• Participating in activities that have the potential to elicit detrimental consequences, such as going on major spending sprees or engaging in risky sexual behavior
  • Euphoric or excessively cheerful mood
  • Spending an increased amount of time in goal-directed activity
  • Decreased need for sleep
  • Psychomotor agitation
  • Experiencing a flight of ideas
  • Inflated self-esteem or sense of grandiosity
  • Racing thoughts
  • High level of distractibility
  • Excessively talkative

Hypomanic episode: A hypomanic episode can be similar to manic episodes, however, they are not as severe and also do not last nearly as long. The symptoms of a hypomanic episode are present for a minimum of four consecutive days and occur for the majority of those days. These symptoms are obvious to others, however, they do not cause the individual to become functionally impaired as a result. Signs of a hypomanic episode can include:

  • Participating in high-risk behaviors
  • Heightened self-esteem or false sense of grandiosity
  • Experiencing a flight of ideas and/or racing thoughts
  • Becoming easily distracted
  • Talking excessively
  • Lacking a need for sleep

Major depressive episode: When individuals are battling a major depressive episode, they will have at least five symptoms within a two-week-long period and will show a change in their typical pattern of functioning. The symptoms of a major depressive episode can lead to functional impairment and upset that is viewed as clinically significant and can impact an individual’s life in a negative manner. The APA states that signs of a major depressive episode can include:

  • Experiencing recurrent thoughts of death
  • Suffering from a depressed mood most of the day, nearly every day
  • Struggling to make decisions
  • Feelings of worthlessness
  • Diminished ability to concentrate
  • Experiencing excessive and/or inappropriate guilt
  • Fatigue or extreme loss of energy
  • No longer demonstrating an interest in things that were once found pleasurable
  • Psychomotor agitation or retardation
  • No longer engaging in activities that one once enjoyed
  • Noticeable change in appetite and subsequent weight loss or weight gain
  • Struggling with insomnia or hypersomnia nearly every day


Effects of Bipolar Disorder

When individuals are battling bipolar disorders and do not obtain the appropriate treatments, they are more likely to go through a number of damaging effects. Some of these effects can include:

  • Suffering from suicidal thoughts or engaging in suicidal behaviors
  • Occupational struggles, which can lead to job loss and subsequent financial struggles
  • Engaging in self-harming behaviors
  • Financial turmoil as a result of spending excessive amounts of money during manic or hypomanic episodes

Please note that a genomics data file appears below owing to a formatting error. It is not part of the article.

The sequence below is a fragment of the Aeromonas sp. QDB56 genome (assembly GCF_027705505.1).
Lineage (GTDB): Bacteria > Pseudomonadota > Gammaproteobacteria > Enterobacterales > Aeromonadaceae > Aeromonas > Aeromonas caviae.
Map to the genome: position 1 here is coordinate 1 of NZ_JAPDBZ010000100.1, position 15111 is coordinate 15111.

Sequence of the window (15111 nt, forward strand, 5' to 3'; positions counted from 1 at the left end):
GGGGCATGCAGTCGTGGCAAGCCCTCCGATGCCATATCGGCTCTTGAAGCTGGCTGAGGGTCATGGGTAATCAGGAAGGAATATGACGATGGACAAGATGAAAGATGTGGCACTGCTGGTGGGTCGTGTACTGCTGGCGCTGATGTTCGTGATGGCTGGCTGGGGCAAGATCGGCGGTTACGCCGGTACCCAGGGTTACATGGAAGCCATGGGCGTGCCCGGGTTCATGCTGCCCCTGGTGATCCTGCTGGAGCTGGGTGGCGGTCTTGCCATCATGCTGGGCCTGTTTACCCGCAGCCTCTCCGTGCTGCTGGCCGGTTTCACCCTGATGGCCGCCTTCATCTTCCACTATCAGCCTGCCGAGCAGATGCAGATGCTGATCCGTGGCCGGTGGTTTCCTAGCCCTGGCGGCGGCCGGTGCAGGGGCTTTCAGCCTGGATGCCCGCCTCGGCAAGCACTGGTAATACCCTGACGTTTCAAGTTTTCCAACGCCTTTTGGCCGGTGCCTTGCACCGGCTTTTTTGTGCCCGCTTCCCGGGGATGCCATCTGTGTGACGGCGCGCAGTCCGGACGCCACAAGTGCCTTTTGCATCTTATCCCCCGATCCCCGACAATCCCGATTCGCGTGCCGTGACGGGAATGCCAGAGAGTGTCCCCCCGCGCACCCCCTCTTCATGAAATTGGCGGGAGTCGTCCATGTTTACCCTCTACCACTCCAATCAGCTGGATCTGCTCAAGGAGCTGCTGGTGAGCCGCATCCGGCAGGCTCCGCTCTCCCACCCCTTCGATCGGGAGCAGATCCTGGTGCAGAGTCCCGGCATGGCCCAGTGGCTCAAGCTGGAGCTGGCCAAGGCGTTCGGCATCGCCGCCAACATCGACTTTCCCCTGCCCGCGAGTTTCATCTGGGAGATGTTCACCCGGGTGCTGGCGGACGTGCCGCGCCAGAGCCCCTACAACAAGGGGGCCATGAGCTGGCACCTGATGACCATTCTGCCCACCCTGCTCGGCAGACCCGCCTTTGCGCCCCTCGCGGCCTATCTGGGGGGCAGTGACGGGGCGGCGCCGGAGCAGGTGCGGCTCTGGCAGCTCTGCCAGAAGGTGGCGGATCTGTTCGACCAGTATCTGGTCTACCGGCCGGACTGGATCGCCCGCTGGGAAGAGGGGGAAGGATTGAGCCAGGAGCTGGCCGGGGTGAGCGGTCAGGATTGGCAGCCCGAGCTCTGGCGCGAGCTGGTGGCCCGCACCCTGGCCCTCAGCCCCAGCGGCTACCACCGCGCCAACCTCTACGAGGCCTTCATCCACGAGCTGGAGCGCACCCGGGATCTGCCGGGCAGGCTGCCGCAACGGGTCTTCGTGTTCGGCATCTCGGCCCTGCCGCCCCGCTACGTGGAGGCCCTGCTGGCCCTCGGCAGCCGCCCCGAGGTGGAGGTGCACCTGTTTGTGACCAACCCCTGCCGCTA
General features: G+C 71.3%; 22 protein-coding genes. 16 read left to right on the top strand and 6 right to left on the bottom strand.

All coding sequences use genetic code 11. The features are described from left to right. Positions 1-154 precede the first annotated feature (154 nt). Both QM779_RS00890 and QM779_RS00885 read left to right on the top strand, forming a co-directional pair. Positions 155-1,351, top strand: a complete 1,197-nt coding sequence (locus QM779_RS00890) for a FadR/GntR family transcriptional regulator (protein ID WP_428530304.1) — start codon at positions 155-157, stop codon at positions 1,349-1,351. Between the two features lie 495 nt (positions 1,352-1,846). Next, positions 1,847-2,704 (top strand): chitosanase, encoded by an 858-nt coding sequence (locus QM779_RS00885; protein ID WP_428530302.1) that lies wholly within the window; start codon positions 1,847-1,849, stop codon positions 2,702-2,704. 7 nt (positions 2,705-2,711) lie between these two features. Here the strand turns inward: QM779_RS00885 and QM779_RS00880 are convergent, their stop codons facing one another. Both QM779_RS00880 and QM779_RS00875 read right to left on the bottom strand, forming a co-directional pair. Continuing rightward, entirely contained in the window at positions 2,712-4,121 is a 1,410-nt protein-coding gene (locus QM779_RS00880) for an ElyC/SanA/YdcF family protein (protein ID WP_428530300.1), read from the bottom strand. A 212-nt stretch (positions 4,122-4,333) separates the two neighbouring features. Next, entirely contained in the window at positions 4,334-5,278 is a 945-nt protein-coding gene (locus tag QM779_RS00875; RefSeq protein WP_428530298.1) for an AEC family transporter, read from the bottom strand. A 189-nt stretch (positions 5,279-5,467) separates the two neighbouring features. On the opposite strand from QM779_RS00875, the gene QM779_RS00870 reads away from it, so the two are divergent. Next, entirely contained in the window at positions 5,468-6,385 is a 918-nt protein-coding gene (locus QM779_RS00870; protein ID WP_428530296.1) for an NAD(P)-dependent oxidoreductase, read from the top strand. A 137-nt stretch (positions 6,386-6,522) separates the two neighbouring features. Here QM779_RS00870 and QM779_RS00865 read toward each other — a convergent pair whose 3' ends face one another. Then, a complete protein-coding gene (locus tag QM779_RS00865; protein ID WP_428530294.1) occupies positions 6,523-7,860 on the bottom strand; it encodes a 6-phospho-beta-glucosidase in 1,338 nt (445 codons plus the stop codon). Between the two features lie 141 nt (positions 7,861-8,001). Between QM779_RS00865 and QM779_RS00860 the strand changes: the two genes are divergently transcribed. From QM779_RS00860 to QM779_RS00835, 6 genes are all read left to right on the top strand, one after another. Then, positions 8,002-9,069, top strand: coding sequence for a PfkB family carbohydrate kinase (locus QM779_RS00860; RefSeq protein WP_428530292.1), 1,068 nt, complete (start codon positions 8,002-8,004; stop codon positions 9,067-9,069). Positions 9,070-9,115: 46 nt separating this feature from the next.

• Beginning to abuse drugs and/or alcohol
  • Disturbances within interpersonal relationships
  • Worsening of symptoms
  • Familial strife
  • Cognitive impairments
  • Marital discord

Co-Occurring Disorders

Bipolar & Co-Occurring Disorders

According to the APA, co-occurring mental disorders are very common amongst those who battle bipolar disorders. Co-occurring substance use disorders specifically are linked to being especially prominent in those who have this type of mental health condition. Some examples of the many co-occurring conditions are separated by three forms of bipolar disorder and are explained through the following:

Bipolar II disorder: Anxiety disorders, such as social anxiety disorder, specific phobia, and panic disorder occur within nearly three-fourths of those who struggle with bipolar I. Other disorders known to co-occur with bipolar I can include:

  • Other substance use disorders
  • Intermittent explosive disorder (IED)
  • Alcohol use disorder
  • Oppositional defiant disorder (ODD)
  • Attention-deficit/hyperactivity disorder (ADHD)
  • Conduct disorder

Bipolar II disorder: Research has shown that those with bipolar II disorder tend to suffer from one or more co-occurring mental illnesses. The APA reports that 60% of those with bipolar II disorder battle with three or more co-occurring disorders. Some of these disorders can include:

  • Conduct disorder
  • Anxiety disorders
  • Eating disorders

Cyclothymic disorder: Among those with cyclothymic disorder, the most common co-occurring disorders they can face can include:

  • Attention-deficit/hyperactivity disorder (ADHD)
  • Sleep disorders
  • Substance use disorders

I've struggled for many years with bipolar disorder and began self-medicating with meth in my early 20's. It wasn't until I finally hit rock bottom - losing everything I cared about in my life - that I realized I needed help. Since leaving WTC, I now am getting my life back together one relationship at a time. I cannot thank you enough.

– Alexia M.